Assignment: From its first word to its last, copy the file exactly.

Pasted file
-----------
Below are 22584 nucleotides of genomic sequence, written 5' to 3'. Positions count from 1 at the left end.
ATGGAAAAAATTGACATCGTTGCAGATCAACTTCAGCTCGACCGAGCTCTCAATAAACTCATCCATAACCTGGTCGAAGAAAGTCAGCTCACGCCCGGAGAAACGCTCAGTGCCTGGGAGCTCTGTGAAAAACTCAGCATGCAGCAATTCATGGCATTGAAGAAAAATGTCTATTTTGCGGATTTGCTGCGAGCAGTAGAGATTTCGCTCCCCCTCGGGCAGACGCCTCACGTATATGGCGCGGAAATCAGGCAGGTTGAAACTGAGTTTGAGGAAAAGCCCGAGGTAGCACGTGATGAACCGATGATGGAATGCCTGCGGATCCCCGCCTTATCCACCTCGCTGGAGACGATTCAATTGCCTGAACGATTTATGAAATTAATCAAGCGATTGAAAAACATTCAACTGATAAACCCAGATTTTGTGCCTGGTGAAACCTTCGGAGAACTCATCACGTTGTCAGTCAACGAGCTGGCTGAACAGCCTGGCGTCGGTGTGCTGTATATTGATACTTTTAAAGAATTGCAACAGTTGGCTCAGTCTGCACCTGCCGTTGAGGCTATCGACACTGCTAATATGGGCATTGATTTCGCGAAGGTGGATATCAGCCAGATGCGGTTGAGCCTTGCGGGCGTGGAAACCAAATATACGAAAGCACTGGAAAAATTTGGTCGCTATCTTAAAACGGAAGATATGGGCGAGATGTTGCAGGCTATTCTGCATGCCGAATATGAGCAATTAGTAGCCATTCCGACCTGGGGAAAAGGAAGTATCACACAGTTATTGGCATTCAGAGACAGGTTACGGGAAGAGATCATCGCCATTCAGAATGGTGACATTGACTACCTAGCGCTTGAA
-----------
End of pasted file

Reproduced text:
Below are 22584 nucleotides of genomic sequence, written 5' to 3'. Positions count from 1 at the left end.
ATGGAAAAAATTGACATCGTTGCAGATCAACTTCAGCTCGACCGAGCTCTCAATAAACTCATCCATAACCTGGTCGAAGAAAGTCAGCTCACGCCCGGAGAAACGCTCAGTGCCTGGGAGCTCTGTGAAAAACTCAGCATGCAGCAATTCATGGCATTGAAGAAAAATGTCTATTTTGCGGATTTGCTGCGAGCAGTAGAGATTTCGCTCCCCCTCGGGCAGACGCCTCACGTATATGGCGCGGAAATCAGGCAGGTTGAAACTGAGTTTGAGGAAAAGCCCGAGGTAGCACGTGATGAACCGATGATGGAATGCCTGCGGATCCCCGCCTTATCCACCTCGCTGGAGACGATTCAATTGCCTGAACGATTTATGAAATTAATCAAGCGATTGAAAAACATTCAACTGATAAACCCAGATTTTGTGCCTGGTGAAACCTTCGGAGAACTCATCACGTTGTCAGTCAACGAGCTGGCTGAACAGCCTGGCGTCGGTGTGCTGTATATTGATACTTTTAAAGAATTGCAACAGTTGGCTCAGTCTGCACCTGCCGTTGAGGCTATCGACACTGCTAATATGGGCATTGATTTCGCGAAGGTGGATATCAGCCAGATGCGGTTGAGCCTTGCGGGCGTGGAAACCAAATATACGAAAGCACTGGAAAAATTTGGTCGCTATCTTAAAACGGAAGATATGGGCGAGATGTTGCAGGCTATTCTGCATGCCGAATATGAGCAATTAGTAGCCATTCCGACCTGGGGAAAAGGAAGTATCACACAGTTATTGGCATTCAGAGACAGGTTACGGGAAGAGATCATCGCCATTCAGAATGGTGACATTGACTACCTAGCGCTTGAA